Jack Pollock

Former State Representative Kevin Mannix wants Oregon to vote for a ballot initiative in November that would send crack dealers, identity thieves, and felony property criminals to jail for at least three years on a first conviction—without the option of drug treatment.

Mannix has built his reputation on being "tough on crime": He was the architect of Measure 11 in 1994, which created mandatory minimum sentences for violent person-to-person crimes like assault in the first degree. His new measure is his most conservative—and controversial—yet, targeting a more emotionally charged type of crime, at least for most Portlanders.

"Most people don't get the gun stuck in their ear, or their daughter raped," says District Attorney Mike Schrunk, referring to Measure 11 crimes. "But pretty much everyone has had their mail stolen, their car stolen, stuff broken into. And this drives people crazy."

"People say 'go after murderers,'" Schrunk continues. "But if it's your lawnmower that gets stolen or your car that gets stolen, people want property offenders shot."

Indeed, sources say early polling for Mannix's measure indicated it would pass easily in Oregon—Mike Riley of Riley Research says he has done research for Mannix, but refused to confirm or deny having done polling on the initiative.

Still, even those opposed to the measure can see why it might attract votes.

"Identity theft is such a sensitive issue that when we see something on the ballot that's supposed to save us from identity thieves, it's not a problem to vote for it," says Alex Hamalian, a criminal defense attorney who sits on the Oregon Criminal Defense Lawyers' Association's (OCDLA) legislative committee.

Unfortunately, defense attorneys like Hamalian say Mannix's initiative does nothing to tackle the fact that most felony property crimes have their roots in drug addiction. There's also the projected $128-200 million annual expense of sending up to 4,400 more people to prison, should the measure pass.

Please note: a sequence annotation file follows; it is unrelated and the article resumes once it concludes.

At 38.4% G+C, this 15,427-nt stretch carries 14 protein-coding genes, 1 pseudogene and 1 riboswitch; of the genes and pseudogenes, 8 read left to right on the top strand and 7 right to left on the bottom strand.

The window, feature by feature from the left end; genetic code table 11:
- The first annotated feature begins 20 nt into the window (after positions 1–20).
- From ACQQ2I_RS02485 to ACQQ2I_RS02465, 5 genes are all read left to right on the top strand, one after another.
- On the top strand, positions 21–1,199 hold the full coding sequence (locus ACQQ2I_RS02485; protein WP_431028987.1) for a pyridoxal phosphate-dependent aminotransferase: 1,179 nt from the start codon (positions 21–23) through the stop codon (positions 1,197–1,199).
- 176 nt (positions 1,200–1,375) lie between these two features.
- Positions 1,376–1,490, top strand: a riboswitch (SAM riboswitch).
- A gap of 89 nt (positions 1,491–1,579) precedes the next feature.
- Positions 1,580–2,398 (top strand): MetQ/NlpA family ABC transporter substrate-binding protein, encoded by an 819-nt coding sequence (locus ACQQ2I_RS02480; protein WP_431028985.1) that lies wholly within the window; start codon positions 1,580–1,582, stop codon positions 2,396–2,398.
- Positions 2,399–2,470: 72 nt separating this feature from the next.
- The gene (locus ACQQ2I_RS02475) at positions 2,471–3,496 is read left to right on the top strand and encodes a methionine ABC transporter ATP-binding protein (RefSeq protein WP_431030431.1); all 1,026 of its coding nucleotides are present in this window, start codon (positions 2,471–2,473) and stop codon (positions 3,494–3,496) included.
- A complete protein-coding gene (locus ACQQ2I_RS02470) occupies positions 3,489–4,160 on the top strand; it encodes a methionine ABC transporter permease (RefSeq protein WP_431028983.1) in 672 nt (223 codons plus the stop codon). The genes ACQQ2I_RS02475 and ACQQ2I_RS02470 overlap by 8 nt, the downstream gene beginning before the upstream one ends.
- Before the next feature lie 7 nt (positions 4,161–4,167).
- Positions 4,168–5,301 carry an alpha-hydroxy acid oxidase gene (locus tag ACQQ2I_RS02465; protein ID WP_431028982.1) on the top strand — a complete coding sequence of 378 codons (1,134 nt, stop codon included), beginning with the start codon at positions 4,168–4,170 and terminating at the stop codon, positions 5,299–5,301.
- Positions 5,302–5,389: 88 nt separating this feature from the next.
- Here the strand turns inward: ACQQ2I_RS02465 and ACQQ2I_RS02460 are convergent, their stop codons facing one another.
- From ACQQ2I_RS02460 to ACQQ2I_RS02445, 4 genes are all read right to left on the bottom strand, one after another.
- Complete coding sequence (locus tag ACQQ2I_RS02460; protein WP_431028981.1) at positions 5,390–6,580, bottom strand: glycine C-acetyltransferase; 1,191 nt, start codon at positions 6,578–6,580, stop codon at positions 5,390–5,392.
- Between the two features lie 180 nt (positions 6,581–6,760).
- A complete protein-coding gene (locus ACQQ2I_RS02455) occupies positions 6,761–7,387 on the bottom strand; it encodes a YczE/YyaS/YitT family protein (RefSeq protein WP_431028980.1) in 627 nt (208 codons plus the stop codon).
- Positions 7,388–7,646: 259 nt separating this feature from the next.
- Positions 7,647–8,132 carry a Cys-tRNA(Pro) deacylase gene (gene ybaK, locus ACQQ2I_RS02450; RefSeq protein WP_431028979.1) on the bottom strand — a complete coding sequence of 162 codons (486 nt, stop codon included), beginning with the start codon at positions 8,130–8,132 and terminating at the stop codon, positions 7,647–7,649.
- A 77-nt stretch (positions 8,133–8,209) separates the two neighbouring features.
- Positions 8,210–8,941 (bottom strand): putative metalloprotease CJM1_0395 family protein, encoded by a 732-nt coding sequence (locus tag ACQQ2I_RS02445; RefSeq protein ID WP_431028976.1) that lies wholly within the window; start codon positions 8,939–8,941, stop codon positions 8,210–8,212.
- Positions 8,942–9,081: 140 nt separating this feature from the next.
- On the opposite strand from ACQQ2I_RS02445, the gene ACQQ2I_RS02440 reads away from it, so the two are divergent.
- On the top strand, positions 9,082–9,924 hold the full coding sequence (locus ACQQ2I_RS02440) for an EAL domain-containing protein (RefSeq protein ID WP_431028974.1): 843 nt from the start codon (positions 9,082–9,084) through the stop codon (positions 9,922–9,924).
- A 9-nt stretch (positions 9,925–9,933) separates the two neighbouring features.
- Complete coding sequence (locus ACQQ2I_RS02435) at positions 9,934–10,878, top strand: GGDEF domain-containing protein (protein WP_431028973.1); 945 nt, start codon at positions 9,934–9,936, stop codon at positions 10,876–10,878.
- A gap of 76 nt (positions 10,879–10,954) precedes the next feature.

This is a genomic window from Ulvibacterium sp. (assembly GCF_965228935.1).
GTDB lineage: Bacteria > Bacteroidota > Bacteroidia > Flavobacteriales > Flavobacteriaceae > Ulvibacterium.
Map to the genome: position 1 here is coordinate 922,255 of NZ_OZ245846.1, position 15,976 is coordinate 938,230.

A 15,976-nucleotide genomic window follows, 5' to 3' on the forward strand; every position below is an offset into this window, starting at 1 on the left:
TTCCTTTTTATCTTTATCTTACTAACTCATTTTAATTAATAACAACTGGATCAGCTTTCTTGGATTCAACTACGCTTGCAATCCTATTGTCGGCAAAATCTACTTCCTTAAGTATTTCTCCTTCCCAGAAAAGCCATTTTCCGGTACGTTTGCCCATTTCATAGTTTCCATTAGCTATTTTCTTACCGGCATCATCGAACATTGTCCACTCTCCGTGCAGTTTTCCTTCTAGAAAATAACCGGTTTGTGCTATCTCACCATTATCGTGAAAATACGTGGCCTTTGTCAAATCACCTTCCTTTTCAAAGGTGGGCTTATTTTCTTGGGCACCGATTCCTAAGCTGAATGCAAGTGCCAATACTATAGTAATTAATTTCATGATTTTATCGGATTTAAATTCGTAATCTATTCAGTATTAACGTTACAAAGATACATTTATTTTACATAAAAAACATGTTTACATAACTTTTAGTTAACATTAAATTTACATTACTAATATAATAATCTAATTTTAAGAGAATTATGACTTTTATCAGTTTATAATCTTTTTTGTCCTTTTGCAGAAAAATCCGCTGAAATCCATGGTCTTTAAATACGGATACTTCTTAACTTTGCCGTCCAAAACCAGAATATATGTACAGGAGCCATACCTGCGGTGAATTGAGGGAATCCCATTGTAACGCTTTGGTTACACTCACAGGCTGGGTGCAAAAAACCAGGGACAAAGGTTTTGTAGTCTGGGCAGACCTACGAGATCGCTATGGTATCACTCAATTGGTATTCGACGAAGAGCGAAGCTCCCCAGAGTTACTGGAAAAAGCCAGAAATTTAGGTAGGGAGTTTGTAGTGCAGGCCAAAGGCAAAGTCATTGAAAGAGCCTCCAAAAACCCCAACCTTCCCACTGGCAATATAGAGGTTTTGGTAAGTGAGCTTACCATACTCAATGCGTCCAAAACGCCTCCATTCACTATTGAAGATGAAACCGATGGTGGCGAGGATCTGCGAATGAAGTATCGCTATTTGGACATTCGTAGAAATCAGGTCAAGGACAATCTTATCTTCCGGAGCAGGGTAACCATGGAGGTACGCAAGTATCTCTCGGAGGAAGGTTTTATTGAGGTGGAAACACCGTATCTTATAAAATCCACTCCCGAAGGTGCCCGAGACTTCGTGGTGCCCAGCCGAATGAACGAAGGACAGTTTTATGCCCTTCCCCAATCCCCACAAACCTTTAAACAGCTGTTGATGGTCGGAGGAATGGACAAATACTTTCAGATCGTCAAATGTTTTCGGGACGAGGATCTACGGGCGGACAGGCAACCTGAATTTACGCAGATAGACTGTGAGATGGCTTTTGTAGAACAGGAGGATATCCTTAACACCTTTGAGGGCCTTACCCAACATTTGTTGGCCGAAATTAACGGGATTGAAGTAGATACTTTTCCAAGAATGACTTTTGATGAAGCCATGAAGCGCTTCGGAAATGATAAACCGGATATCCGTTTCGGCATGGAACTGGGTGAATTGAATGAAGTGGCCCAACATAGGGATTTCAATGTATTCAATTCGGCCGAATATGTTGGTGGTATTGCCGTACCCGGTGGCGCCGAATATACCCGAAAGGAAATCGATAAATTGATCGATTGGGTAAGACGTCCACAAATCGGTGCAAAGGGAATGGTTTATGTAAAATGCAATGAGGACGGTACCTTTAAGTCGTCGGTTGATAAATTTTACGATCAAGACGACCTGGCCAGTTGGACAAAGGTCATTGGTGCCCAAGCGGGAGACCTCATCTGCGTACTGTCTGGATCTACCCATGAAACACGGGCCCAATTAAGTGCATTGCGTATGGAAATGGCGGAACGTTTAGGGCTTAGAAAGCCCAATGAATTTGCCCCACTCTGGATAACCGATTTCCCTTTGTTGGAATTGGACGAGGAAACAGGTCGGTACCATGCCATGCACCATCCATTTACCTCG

"The purpose of sentencing is to prevent crime in the future," says Gordon Mallon, president of the OCDLA. "But there is nothing about Mannix's proposal that has been shown to work to do that."

"You're going to take people who would probably benefit from drug treatment, institutionalize them, and put them back out into the community with little or no incentive not to re-offend," says Hamalian.

Mannix, who did not return the

Mercury's calls, told the Statesman Journal earlier this month that "it is unacceptable for a criminal defense lawyer, if his client is drug addicted, to be able to argue to a judge that there should be treatment."

"That's just stupid," Hamalian shoots back. "If you have a client with an addiction problem that contributed to their entry into the criminal justice system, and you can treat that addiction so they're not relying on criminal behavior to feed it, you're doing more to heal society's long-term problems than incarcerating that person for 36 months."

Panicked by the likely success of Mannix's proposal, state legislators drafted a compromise bill, Senate Bill 1087, that will target the same criminals by increasing minimum sentencing for felony property crimes from 19 to 24 months—but that also includes $20 million a year to offer first-time offenders drug treatment. The measure will go head to head with Mannix's proposal on the November ballot.

"You say something outrageous so somebody else can follow up with something reasonable," explains Schrunk, who first proposed the alternative bill.

Details have yet to be hammered out over the drug treatment offered under the compromise measure, although Schrunk says it will likely be consistent with best-practice models. It's also unclear whether either proposal is objectively necessary, since property crimes in Oregon dropped by 13 percent between 1991 and 2005 without either law, according to state figures.

Nevertheless, even progressive legislators are supporting the compromise bill as a way to torpedo Mannix's idea.

"If I had my chance I'd just defeat the Mannix measure. But that's just not going to happen," says State Representative Chip Shields.

"Those of us on the progressive side of the issue might be tempted to vote no on both measures, but a no on both is really like voting yes for Mannix," Shields continues. "It's important that Senate Bill 1087 gets more 'yes' votes than Mannix's initiative."

Meanwhile Sergeant Chris Davis of the downtown Street Crimes Unit—a Portland cop who has considerable day-to-day experience arresting street-level drug dealers—has his own perspective.

"You can still be 'tough on crime,'" he says. "But how about we try being effective?"